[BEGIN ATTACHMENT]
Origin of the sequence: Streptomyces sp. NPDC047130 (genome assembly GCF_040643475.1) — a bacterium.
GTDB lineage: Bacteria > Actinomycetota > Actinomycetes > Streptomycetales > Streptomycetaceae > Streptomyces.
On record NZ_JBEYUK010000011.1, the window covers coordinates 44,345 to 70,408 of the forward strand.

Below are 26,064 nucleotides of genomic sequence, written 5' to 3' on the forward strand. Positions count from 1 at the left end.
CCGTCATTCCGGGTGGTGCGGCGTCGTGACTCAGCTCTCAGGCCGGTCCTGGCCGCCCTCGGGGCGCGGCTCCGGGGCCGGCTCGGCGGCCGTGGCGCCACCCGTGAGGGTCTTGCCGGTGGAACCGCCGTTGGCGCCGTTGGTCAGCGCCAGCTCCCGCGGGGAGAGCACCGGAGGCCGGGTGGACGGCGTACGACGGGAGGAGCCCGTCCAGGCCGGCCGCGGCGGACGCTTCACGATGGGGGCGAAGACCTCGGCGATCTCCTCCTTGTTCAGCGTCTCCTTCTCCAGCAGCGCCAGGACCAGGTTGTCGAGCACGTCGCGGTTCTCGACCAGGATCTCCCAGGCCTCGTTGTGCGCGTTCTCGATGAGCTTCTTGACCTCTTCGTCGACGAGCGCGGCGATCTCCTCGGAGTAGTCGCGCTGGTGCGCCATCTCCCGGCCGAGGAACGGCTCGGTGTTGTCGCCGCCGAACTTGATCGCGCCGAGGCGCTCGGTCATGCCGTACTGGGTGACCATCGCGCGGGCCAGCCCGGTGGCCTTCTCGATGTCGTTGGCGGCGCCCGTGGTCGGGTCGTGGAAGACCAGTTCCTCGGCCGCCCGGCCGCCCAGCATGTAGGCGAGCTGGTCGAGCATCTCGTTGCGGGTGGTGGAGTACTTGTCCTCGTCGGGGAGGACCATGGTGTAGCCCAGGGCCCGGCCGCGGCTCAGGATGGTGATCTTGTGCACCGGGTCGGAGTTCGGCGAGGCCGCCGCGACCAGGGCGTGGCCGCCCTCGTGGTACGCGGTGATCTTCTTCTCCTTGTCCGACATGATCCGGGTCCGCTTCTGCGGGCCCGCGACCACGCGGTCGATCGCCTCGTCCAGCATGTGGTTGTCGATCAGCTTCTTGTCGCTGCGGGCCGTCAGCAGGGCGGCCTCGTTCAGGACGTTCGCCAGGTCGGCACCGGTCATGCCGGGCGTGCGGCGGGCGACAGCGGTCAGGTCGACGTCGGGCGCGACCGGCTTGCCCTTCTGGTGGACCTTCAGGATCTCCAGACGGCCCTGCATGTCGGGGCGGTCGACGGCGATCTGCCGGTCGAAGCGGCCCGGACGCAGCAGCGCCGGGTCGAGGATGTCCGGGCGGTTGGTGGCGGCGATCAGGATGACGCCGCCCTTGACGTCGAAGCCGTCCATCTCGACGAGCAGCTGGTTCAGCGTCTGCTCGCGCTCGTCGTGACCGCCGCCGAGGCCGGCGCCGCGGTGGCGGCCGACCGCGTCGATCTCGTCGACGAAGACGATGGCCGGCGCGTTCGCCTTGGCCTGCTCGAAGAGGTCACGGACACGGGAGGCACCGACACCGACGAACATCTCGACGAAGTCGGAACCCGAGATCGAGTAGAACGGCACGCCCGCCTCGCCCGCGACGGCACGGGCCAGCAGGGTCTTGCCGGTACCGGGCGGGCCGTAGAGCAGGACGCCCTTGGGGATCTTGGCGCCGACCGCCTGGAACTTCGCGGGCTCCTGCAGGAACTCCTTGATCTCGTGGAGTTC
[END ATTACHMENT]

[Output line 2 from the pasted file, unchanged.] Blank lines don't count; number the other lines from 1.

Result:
GTDB lineage: Bacteria > Actinomycetota > Actinomycetes > Streptomycetales > Streptomycetaceae > Streptomyces.